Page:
Ingula Pumped Storage Scheme, South Africa

Ingula Pumped Storage Scheme (Ingula PSS) is located 23km north-east of Van Reenen’s Pass on the border of Free State and KwaZulu Natal in South Africa. The facility will generate power for the national grid. Van Reenen’s Pass was selected out of three sites that were shortlisted from 90 locations.

South Africa requires 40,000MW power by 2025. Ingula is one of the projects being constructed to meet the future demand.

The scheme is being built on a 9,000ha site by state-owned Eskom at a cost of R8.9bn.

The work on the facility began in November 2007 and is expected to be complete by 2012. It will be fully operational by 2013.

Development of the pumped storage scheme was proposed in 2002 and was initially called the Braamhoek scheme, named after a tributary of the Klip River. In March 2007, the scheme was renamed Ingula, which means the cream on the surface of milk. The basic design of the scheme began in 2004, when it was given environmental clearance.

Scheme design

The scheme construction encompasses two dams – the upper and lower reservoirs; a powerhouse, two tunnels that carry water from the reservoirs to the powerhouse, access roads and transmission lines.

The upper dam of Ingula PSS, named Bedford Dam, is located in the secondary of Wilge River that flows into the Vaal River system. The dam is 810m long and 40.9m high. It also has a 100m-long emergency spillway, a dam crest with elevation of 1740.6m and 8m crest width.

The roller lower dam, named Braamhoek Dam, is situated in the secondary of Klip River that flows into the Thukela River. The length and crest width of the dam are 331m and 5m. The dam is 38.6m high and has a 40m long crest. The 0.5m dam wall height holds flood inflows to avoid 1:200-year flood dam spill.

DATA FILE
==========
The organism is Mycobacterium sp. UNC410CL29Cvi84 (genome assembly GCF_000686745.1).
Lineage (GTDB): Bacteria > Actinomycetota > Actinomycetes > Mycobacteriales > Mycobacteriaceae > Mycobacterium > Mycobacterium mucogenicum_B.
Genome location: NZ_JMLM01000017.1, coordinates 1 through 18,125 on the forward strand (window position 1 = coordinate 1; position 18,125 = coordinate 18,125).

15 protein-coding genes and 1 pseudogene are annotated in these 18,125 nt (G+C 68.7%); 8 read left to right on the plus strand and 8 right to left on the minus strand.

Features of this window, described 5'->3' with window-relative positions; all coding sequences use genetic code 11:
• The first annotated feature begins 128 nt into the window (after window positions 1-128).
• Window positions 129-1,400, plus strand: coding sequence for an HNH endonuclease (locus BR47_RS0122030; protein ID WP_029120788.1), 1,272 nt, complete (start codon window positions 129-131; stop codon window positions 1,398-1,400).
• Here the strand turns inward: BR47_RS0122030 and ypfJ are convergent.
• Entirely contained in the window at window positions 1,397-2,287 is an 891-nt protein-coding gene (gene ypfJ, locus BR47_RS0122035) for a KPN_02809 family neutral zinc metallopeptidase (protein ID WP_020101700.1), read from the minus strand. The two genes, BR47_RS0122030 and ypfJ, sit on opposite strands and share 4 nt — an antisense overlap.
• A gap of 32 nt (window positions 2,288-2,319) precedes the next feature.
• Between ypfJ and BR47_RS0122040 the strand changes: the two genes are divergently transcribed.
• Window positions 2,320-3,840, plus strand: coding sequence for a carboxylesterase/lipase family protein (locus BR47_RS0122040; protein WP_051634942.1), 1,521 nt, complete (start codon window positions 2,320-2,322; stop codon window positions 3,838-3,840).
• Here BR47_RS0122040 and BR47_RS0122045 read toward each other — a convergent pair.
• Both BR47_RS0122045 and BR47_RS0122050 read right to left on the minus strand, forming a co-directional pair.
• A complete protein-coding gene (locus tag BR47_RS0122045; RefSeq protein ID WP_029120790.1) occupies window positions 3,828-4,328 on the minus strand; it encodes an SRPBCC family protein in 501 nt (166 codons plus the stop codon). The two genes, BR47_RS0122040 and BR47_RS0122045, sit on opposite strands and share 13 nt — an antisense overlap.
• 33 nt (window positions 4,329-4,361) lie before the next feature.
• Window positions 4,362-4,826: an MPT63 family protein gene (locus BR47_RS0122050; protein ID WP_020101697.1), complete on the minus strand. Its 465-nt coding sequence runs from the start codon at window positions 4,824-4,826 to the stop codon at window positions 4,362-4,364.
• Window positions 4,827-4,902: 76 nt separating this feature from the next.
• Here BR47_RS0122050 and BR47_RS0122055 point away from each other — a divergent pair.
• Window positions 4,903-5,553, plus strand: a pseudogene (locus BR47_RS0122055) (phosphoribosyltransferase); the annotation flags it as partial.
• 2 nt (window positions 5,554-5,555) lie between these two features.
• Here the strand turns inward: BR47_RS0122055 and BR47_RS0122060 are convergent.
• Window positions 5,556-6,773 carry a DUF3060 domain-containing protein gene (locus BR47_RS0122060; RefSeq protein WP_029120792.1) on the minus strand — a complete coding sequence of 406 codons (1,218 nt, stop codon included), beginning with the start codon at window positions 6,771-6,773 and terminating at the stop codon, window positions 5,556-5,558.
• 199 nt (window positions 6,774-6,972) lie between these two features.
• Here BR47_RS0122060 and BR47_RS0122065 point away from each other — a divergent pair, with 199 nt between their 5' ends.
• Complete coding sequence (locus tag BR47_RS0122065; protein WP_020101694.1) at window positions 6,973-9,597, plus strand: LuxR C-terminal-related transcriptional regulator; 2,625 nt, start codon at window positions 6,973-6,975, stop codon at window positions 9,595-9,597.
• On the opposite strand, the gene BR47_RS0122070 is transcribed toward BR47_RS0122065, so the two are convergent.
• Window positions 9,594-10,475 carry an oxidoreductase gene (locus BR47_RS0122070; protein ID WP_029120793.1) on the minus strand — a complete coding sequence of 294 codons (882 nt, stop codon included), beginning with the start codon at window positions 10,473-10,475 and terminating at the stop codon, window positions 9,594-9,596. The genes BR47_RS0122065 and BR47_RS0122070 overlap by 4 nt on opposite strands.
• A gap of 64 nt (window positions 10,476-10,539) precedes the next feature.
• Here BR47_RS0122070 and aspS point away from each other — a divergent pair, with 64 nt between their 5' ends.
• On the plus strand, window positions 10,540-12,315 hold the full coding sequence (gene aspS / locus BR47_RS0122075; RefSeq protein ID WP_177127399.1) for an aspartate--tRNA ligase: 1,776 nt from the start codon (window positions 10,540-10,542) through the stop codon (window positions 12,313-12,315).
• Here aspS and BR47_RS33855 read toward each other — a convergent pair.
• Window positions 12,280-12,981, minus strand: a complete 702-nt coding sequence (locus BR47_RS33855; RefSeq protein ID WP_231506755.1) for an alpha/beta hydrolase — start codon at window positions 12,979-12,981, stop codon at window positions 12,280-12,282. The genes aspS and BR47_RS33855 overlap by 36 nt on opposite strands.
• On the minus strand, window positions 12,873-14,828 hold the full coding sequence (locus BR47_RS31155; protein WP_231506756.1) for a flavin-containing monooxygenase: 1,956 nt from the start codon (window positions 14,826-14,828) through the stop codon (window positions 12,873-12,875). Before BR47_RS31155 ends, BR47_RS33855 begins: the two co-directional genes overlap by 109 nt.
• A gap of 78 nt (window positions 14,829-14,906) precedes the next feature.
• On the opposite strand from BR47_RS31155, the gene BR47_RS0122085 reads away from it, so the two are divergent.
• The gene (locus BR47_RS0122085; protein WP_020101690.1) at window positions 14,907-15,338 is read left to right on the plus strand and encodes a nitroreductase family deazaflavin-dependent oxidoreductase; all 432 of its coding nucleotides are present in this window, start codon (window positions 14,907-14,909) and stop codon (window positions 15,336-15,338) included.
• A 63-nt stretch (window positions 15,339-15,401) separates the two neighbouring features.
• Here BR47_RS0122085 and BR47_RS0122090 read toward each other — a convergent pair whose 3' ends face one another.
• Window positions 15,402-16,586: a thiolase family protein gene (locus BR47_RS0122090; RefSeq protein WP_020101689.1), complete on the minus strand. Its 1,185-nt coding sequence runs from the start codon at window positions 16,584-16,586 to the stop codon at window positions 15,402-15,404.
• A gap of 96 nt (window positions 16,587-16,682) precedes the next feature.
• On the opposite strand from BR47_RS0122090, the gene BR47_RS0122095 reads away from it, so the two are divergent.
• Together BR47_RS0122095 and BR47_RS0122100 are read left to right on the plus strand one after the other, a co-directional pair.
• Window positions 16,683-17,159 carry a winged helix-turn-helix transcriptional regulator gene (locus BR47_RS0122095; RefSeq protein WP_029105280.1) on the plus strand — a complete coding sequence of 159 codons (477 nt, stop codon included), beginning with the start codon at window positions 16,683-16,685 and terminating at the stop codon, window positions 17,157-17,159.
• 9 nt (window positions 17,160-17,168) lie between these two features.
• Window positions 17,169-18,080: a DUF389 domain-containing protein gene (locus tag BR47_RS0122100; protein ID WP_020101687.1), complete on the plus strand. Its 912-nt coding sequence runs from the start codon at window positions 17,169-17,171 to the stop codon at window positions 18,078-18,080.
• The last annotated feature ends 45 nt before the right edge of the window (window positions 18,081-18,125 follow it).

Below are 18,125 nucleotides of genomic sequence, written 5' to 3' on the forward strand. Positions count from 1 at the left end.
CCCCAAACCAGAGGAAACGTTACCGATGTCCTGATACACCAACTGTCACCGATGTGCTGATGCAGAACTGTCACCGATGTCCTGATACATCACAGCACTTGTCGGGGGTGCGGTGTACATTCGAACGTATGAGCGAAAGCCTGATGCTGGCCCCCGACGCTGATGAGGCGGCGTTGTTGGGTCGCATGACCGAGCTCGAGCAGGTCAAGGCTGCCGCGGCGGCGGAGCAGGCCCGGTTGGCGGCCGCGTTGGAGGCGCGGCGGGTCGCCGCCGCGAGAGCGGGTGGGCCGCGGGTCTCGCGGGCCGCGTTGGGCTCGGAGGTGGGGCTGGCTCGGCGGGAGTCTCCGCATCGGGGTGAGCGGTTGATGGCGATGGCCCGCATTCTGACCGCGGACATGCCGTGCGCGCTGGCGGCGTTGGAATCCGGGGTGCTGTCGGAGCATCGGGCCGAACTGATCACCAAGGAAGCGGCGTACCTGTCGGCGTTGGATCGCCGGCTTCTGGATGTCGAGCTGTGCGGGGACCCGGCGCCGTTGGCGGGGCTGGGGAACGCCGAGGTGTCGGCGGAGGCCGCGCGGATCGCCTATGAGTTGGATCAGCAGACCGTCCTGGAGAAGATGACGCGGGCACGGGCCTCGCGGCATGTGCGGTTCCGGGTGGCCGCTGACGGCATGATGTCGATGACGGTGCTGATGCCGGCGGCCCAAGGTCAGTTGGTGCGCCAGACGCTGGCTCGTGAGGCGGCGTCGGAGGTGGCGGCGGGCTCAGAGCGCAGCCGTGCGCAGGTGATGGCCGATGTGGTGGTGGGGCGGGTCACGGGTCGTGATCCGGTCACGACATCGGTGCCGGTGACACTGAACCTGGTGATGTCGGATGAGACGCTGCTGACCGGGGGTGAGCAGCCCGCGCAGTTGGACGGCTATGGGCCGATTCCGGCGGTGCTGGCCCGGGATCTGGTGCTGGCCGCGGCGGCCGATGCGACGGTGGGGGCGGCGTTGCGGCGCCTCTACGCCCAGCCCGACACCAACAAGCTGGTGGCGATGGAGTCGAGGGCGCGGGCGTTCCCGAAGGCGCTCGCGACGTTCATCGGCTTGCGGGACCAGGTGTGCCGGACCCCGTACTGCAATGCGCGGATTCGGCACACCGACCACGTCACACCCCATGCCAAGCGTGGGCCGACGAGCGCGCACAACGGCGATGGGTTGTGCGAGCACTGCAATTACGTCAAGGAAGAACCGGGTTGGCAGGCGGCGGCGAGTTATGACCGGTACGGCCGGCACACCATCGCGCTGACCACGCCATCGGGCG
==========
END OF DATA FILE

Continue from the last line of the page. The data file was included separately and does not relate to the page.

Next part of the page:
The two dams are situated 4.5km apart. In order to generate electricity during high energy consumption, the water will be pumped from the upper dam to the lower dam. The process will be vice versa during low energy consumption period. A generator is being installed to draw more electricity to drive the water back to upper dam, during the low energy consumption period.

The dams are designed for a water capacity of 22 million cubic metres and have underground waterways. The underground powerhouse comprises four 333MW pump turbines and will generate a total of 1,332MW of electricity. The power house is 172m long and has a height of 40m while its average width is 23m. The water to be stored in the dam will be drawn from the rivers.

Capacity

Ingula PSS has the capacity to generate 1,332MW of electricity. A 70m³/s of maximum discharge capacity is being provided by the Bedford Dam at full supply level, while 52m³/s at minimum operating level. The Braamhoek dam provides a maximum discharge capacity of 74m³/s and 2.3m³/s at high flow and low flow outlets respectively.

Environmental Impact

Being a hydel power project, the process of generating electricity in the Ingula pumped storage scheme will lead to no emissions into the environment. However, South Africa being a water scarce country, the construction of dam near the river could effect the lives of common people by depleting water in the region.

In 2004, Eskom has partnered with BirdLife South Africa (BLSA) and Middlepunt Wetland Trust (MWT) to mitigate the adverse impact of Ingula on the environment. The partnership also monitors the effect of the construction on birds, veld management, eradication of alien plants, wetlands monitoring and community upliftment.

The partners have also taken measures to protect birds – especially threatened birds.

Construction

As of July 2009, excavation on the left side of the upper dam has been completed while that on the right side is in progress. Pipelines connecting the dam with the river are being laid. Excavation for the lower dam is complete and pipelines have been installed.

Construction of access roads was a pre-requisite for the scheme to get authorisation. Grinaker LTA was awarded a contract to build 67km of roads. Around 12km was tarred with 15km of road on base layer. The construction started in January 2007 and was completed by 2008.

Murray Roberts began construction of a 1.2km exploratory tunnel in August 2005 and completed it in 2007. The €19m contract for construction of the main access tunnel was awarded to CMC Mavundla, a consortium of South African and Italian companies. The main access tunnel is 1,275m long with a height of 8.7m and was excavated up to 482.90m.

Eskom has awarded a contract to B&E Quanza group for water supply, sewage treatment, small access roads and building of temporary Eskom offices.